Nelson Algren

1909 (Detroit) – 1981 (Sag Harbor, NY)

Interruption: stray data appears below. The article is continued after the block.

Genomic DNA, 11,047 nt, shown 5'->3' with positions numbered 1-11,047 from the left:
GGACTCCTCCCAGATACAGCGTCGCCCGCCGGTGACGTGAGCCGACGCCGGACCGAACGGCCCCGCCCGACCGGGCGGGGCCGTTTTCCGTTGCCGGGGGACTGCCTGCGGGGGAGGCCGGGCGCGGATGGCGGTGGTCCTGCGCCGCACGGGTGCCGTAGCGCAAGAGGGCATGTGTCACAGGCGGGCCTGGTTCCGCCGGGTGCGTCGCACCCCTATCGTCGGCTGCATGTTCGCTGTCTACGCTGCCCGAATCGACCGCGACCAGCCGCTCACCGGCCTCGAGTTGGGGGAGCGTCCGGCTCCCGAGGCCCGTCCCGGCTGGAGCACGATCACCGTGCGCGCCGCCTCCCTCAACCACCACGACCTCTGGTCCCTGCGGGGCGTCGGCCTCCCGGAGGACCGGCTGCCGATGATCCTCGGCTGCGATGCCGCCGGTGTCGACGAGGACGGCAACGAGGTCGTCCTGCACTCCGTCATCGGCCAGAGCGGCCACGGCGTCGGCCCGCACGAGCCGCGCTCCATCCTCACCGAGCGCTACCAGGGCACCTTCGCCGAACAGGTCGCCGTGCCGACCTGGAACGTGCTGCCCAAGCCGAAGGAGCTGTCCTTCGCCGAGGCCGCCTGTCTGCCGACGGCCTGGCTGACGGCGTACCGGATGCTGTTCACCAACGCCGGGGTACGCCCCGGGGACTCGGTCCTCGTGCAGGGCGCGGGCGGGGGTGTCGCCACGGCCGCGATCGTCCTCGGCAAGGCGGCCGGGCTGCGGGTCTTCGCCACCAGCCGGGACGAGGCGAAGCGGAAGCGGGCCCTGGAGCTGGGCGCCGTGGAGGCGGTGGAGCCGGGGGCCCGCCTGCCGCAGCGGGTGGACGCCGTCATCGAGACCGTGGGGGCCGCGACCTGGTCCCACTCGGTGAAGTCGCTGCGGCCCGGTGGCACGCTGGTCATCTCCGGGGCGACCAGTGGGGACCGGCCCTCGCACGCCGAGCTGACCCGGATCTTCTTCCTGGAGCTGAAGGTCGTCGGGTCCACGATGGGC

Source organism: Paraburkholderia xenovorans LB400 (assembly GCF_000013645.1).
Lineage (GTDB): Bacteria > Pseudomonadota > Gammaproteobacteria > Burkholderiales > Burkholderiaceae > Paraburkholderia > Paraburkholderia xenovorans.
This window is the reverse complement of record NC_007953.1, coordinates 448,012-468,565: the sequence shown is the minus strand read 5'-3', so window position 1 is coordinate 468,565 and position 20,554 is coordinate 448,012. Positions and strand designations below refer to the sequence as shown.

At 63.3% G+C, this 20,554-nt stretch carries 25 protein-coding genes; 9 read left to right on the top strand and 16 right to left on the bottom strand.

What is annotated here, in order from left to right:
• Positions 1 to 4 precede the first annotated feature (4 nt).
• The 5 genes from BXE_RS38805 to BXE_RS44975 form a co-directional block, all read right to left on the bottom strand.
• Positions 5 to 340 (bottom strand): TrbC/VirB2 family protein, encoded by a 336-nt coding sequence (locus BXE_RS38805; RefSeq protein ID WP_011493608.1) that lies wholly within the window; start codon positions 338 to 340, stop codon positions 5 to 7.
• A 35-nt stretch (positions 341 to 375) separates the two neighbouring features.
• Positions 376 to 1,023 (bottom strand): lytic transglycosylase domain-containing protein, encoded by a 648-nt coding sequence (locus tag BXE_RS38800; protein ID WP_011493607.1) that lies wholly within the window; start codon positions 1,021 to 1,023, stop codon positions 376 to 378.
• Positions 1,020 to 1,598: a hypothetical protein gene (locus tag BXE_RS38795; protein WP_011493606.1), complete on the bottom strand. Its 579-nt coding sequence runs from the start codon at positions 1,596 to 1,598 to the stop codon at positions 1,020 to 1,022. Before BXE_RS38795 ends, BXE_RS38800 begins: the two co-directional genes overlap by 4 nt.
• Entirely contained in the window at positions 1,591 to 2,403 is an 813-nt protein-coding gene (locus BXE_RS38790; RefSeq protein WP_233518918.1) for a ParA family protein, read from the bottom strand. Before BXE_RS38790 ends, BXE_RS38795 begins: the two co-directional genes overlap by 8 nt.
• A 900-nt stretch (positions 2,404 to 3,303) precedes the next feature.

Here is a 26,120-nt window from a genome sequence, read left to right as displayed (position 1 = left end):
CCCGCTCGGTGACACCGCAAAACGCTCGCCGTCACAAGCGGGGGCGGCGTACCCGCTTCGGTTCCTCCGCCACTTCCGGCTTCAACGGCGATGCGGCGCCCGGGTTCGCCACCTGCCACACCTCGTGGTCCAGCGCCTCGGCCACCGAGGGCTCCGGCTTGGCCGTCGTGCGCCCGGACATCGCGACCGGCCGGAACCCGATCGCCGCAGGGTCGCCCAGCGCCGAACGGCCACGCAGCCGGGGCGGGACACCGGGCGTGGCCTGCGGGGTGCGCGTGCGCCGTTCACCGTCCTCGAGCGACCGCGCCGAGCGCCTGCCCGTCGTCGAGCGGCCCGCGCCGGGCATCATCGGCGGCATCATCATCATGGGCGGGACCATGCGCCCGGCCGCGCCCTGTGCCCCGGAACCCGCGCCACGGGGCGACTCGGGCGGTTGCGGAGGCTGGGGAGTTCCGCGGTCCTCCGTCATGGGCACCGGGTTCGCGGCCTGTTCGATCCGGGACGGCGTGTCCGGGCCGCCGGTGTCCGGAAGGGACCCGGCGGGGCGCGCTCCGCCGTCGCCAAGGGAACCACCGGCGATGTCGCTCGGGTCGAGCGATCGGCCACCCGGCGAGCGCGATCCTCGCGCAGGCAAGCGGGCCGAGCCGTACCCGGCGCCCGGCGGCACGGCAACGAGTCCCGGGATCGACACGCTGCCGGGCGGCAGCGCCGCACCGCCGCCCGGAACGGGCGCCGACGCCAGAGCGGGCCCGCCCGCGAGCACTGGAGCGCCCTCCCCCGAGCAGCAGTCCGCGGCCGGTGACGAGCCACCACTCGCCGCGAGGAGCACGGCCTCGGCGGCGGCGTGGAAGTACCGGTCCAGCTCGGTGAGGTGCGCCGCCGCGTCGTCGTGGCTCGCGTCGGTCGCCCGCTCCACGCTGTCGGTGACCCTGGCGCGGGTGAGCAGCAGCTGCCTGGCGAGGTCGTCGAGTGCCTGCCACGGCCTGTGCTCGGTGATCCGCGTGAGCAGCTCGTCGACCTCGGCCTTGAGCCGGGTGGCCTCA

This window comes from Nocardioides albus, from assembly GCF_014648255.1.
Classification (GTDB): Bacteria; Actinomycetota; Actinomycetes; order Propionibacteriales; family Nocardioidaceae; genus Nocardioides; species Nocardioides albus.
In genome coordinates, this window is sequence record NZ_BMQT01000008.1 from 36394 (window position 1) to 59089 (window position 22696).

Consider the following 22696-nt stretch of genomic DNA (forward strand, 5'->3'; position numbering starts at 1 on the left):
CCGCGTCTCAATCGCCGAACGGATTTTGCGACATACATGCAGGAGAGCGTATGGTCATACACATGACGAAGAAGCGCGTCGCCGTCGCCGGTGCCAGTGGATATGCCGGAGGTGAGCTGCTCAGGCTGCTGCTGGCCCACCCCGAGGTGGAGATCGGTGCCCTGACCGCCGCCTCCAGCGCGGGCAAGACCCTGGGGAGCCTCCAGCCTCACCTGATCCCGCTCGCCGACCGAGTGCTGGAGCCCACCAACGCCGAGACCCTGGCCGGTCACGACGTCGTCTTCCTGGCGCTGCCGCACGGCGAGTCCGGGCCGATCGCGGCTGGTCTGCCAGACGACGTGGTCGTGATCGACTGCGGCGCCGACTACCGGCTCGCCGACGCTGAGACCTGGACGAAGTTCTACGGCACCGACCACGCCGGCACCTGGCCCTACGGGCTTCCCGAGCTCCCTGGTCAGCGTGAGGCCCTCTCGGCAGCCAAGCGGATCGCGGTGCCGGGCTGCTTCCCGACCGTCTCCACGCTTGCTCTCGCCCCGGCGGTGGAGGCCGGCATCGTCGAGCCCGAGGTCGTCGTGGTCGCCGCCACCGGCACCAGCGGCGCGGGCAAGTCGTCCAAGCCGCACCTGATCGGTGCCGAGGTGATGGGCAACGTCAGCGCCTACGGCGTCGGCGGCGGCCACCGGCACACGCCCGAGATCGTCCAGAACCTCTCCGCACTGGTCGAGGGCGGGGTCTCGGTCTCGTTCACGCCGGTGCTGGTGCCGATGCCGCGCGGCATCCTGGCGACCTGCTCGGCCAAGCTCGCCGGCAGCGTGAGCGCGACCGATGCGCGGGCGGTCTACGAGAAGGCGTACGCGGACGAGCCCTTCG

Algren, interesting but half-forgotten, wrote two low-life novels that live on through the work of others. Wright, mainstay of a socialist writer’s circle Algren habituated, was a supportive influence and friend. Southern, who interviewed him, and Vonnegut, who taught with him and became a Long Island neighbour, were fast friends. De Beauvoir had a long unlikely-sounding affair with him, despite his assumption of female submissiveness; Sartre translated some of his work. Terkel, a Chicago buddy, took him to see Holiday in her dressing-room. De Lillo lent him his typewriter and talked about Hemingway. Preminger, autocratic, fired him after three days.